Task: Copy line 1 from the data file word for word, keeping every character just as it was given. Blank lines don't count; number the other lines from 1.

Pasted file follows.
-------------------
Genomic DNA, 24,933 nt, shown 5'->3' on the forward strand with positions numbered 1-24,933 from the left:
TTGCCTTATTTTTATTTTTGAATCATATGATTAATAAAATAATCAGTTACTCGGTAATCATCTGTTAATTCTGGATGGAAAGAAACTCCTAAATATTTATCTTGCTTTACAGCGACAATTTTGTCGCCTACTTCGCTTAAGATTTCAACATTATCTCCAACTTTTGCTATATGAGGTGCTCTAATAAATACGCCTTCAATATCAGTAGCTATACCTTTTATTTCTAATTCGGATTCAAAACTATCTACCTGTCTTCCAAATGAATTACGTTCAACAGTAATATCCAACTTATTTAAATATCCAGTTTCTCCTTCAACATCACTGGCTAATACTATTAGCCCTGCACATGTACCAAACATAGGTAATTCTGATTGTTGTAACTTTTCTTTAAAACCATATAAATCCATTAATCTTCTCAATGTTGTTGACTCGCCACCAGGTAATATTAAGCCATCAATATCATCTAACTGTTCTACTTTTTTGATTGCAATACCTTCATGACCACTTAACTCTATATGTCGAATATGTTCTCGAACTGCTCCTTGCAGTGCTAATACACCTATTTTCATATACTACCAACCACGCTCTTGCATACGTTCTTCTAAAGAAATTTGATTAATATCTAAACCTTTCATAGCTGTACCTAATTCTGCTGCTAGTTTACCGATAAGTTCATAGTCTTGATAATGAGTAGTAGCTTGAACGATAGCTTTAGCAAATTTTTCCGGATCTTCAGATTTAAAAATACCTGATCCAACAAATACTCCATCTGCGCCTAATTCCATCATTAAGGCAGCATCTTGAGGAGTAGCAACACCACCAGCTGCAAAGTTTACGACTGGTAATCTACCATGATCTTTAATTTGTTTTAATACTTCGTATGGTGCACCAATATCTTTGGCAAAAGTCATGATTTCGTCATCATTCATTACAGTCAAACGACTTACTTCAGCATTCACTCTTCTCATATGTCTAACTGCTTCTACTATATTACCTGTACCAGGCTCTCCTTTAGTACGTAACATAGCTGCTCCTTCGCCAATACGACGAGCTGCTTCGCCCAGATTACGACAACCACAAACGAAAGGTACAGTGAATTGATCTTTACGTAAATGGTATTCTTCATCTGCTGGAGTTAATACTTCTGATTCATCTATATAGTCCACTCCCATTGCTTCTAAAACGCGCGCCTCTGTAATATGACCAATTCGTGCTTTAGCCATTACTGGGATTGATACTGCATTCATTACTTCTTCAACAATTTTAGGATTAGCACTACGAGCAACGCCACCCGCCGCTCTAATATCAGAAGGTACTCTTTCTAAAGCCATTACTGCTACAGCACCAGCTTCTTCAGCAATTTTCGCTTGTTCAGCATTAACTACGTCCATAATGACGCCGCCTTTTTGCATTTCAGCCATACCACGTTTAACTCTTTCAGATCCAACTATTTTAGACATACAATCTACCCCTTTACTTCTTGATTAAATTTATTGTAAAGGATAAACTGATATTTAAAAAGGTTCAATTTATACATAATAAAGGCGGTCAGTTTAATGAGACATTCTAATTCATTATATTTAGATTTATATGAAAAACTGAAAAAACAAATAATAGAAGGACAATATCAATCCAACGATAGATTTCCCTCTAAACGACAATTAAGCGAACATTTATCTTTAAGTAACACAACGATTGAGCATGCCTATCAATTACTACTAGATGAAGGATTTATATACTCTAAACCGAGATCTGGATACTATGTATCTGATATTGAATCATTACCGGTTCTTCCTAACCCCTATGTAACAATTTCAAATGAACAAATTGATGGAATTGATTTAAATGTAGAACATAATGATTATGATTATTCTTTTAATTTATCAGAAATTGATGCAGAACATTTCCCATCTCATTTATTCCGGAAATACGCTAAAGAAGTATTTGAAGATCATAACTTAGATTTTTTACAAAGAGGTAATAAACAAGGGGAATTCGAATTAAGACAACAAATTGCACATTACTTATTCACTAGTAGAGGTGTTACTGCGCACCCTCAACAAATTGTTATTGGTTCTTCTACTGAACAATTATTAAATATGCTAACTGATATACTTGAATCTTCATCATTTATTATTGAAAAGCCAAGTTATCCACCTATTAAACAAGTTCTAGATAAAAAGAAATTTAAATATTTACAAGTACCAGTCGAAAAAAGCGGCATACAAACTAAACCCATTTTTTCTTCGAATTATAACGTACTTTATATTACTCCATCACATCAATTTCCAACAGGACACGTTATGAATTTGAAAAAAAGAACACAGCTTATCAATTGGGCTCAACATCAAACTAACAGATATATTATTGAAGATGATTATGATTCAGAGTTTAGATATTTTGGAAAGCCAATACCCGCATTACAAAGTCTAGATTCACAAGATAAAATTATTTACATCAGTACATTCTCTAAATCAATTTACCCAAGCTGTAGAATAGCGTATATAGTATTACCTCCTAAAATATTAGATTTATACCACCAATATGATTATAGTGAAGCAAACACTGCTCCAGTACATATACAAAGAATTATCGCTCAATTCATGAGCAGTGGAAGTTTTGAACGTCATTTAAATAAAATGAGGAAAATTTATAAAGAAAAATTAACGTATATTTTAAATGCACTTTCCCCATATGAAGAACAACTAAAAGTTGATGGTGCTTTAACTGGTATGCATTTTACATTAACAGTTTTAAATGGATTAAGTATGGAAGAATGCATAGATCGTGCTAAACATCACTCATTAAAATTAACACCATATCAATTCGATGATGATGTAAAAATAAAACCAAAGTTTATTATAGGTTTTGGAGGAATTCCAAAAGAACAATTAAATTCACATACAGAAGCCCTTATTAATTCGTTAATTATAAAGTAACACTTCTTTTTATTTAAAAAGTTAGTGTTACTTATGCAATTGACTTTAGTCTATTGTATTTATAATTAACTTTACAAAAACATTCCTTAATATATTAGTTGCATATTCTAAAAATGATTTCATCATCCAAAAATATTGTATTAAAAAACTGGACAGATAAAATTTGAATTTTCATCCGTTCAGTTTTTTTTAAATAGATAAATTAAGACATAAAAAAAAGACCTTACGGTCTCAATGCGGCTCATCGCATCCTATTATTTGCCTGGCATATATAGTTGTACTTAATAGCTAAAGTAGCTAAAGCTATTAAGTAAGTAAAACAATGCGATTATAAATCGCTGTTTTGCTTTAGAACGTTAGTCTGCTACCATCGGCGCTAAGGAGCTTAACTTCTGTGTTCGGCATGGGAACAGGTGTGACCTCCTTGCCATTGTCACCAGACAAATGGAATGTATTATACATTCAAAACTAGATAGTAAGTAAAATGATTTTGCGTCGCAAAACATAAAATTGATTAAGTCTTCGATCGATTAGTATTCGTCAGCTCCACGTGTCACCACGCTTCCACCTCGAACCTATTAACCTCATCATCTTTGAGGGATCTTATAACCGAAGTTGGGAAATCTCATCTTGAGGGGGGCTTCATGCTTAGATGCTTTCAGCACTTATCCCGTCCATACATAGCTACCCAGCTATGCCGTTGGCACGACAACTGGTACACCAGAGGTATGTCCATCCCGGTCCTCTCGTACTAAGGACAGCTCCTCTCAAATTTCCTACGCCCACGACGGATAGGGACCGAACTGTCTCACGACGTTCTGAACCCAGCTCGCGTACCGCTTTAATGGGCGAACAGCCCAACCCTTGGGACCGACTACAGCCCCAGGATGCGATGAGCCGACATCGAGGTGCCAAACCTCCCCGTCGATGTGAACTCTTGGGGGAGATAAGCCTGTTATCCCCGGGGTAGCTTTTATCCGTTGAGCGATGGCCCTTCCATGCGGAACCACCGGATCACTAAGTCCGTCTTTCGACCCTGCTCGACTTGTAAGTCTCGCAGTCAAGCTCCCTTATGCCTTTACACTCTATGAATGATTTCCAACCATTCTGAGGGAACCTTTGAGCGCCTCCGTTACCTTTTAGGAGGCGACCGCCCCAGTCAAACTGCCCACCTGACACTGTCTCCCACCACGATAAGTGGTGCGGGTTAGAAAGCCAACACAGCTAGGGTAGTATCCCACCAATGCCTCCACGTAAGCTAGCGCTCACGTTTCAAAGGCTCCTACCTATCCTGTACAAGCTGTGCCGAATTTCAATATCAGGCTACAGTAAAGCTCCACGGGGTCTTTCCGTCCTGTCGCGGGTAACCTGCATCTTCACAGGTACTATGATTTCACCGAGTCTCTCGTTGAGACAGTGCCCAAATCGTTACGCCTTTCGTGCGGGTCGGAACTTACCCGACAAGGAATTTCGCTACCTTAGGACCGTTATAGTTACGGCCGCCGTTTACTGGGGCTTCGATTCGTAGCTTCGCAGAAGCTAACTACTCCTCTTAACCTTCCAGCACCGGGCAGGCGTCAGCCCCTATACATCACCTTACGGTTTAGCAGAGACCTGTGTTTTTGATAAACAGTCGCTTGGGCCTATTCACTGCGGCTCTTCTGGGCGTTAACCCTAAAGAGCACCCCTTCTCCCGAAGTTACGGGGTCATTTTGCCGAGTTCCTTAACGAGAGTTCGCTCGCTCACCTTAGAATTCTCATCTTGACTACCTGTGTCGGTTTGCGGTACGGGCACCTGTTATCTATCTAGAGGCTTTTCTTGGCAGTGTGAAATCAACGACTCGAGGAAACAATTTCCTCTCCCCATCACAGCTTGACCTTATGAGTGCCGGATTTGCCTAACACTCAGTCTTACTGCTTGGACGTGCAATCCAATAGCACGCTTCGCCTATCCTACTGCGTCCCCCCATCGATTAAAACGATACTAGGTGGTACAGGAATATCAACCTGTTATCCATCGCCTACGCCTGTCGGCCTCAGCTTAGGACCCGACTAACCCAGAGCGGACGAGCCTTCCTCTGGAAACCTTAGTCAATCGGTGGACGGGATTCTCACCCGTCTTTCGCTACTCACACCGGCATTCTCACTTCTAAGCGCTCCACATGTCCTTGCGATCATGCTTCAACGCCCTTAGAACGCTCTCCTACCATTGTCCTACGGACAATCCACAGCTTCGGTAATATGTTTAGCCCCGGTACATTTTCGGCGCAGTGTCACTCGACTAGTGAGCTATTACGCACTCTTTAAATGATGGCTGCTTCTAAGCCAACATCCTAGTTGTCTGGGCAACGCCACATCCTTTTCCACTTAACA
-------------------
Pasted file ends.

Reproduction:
Genomic DNA, 24,933 nt, shown 5'->3' on the forward strand with positions numbered 1-24,933 from the left: